Why cask ale matters — sticking up for CAMRA

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A recent post of ours about the Good Beer Guide set off a wider debate about CAMRA‘s focus on cask ale, at the expense of other good beer, a point which Tim picks up here.

Just after we started blogging, we posted about the use of the word “craft” beer, and why we preferred it to “real ale” as a concept.  Re-reading it, I would still agree with most of the sentiments but I feel the need to stick up for real ale a little more now than I did then.

As a beer lover, I adore the fact that my favourite pints in the pub will rarely taste exactly the same.  I like that the fact that you can get amazing-tasting beer at relatively low strength — I can’t think of many sub 4% “unreal” beers that taste great, whereas I can think of many wonderful cask ales at that strength.

Sometimes we think that the UK could do with a “craft beer revolution”, one that focusses on the quality of the beer, not the way it’s produced.  Certainly beers like Sierra Nevada and Brooklyn Lager which are unreal by the time the hit the UK are fantastic gateway beers for people who aren’t that bothered about beer.

However, if there is less emphasis on cask ale, is there a danger that it will decline again?  As Jeff and Dave and various others point out, looking after and serving real ale is a chore.  Why would you do it unless you loved the stuff?  It would seem to be an obvious thing to get rid of if you run a pub company — as Jeff has pointed out, the margins are often worse, particularly for beer from small breweries.

So why do pub companies bother stocking cask ale (albeit often a limited selection) and how come so many landlords sell it even though they “don’t personally touch the stuff“? Could it be something to do with a national pressure group that rewards you in publicity for stocking the stuff?

I do get frustrated with narrow-minded attitudes towards lager, and what I call the “four legs good, two legs bad” dogma that many CAMRA members seem to subscribe to.  But we’re still members of CAMRA (albeit not active ones) because we would still like to see more cask ale around and a greater choice in the places that do stock it.  And while we hate the “take it to the top” campaign, there is a lot of other grass-roots stuff going on (“LocAle” springs to mind) that is helping to promote good beer in a wider variety of places.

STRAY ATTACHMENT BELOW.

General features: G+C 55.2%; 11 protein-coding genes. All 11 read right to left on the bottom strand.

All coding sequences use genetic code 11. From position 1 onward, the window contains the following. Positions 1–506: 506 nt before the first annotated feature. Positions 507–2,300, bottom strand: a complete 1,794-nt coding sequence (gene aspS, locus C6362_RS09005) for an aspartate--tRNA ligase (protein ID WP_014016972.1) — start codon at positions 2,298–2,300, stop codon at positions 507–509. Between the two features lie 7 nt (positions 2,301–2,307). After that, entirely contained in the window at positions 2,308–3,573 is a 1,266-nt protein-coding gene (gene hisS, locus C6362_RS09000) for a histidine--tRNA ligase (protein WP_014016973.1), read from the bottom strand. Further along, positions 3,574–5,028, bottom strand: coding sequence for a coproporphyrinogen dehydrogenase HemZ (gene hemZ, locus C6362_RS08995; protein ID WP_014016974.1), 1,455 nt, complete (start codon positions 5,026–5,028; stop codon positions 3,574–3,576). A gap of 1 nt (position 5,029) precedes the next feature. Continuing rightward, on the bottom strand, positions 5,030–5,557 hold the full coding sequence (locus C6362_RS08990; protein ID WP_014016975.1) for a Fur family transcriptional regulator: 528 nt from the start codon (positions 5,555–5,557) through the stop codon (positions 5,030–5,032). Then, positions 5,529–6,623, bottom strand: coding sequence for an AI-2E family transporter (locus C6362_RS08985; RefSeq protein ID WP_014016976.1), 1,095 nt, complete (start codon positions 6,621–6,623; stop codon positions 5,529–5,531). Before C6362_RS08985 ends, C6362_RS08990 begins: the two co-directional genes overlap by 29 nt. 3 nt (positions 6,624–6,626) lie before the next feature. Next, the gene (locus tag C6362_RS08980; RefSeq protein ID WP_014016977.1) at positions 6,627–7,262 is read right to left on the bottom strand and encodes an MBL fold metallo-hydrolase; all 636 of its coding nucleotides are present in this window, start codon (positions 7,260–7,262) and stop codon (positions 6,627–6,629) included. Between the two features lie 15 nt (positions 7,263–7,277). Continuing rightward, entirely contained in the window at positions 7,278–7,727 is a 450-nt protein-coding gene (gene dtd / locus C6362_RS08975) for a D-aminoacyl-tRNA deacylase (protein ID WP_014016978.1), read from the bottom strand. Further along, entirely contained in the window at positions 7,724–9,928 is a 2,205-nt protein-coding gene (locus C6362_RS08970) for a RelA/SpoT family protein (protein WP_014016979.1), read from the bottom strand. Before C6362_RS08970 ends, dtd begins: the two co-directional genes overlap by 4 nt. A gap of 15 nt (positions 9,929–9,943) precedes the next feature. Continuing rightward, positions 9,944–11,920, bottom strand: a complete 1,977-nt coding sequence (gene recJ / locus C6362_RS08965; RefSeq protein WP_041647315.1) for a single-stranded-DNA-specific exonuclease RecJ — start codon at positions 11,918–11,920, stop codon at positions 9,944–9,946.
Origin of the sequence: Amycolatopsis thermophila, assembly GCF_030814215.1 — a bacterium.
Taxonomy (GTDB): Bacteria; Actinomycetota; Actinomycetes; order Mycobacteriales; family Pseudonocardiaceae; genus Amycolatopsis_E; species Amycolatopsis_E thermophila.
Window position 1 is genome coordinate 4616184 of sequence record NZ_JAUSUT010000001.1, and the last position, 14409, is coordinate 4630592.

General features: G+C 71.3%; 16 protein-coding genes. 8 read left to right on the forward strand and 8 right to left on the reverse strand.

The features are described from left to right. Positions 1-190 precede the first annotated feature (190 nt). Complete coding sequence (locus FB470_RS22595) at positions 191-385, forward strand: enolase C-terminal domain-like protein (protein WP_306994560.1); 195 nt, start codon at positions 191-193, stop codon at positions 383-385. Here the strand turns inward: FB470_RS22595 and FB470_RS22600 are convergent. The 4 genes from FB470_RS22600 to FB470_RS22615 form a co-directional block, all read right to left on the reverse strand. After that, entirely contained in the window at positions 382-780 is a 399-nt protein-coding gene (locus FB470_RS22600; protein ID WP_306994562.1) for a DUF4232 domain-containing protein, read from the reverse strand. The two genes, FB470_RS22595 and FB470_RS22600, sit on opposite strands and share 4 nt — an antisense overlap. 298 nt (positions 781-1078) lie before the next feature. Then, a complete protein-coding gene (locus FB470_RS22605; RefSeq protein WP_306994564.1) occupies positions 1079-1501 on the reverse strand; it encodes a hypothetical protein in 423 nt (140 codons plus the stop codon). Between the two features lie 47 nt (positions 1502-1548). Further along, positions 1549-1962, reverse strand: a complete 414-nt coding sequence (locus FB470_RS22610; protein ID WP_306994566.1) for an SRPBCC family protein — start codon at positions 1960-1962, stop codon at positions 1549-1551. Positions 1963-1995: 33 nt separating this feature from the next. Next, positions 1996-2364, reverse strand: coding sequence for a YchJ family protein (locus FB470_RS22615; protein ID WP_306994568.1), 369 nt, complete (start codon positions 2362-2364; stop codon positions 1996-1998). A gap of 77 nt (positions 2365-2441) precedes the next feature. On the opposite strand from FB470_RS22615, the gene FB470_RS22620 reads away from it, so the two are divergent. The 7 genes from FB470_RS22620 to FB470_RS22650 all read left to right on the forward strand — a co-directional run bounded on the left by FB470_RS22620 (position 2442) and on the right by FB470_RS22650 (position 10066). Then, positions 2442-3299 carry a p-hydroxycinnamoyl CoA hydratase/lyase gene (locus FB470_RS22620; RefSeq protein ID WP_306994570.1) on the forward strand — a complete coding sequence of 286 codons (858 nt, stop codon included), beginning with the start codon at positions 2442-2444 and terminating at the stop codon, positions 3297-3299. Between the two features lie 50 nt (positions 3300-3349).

Boak

The impossibility of objective tasting

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This is by way of a summary of some thoughts we’ve had in the last year or so, backed up with links to some posts we’ve enjoyed elsewhere on related topics.

1. People’s palates work in different ways, as Wilson at Brewvana points out. For example, Boak’s is calibrated in such a way that anymore than the merest hint of salt in a meal renders it inedible, but she can handle almost as much chili heat as you care to throw at her.

2. Tastes evolve over time. Everyone knows the theory that you become more tolerant of bitter flavours as you enter your twenties. In the case of beer, there’s a similar theory (“Lupulin Threshold Shift“) which suggests we become more tolerant of the presence of hops the more we’re exposed to them, so a beer which tasted crazily hoppy two years ago when you first had it might not seem quite so extreme today.

3. Branding, marketing and other cultural prejudices influence our thinking. The only path to true wisdom is through blind taste testing, and that can really surprise you, as Lars discovered.

4. Context is all important. As long as it’s of reasonably good quality, the first beer you drink on holiday will taste pretty amazing. In fact, scratch the opening caveat: we always enjoy our first Cruzcampo on holiday in Spain, and it’s of very poor quality indeed.

Active drinking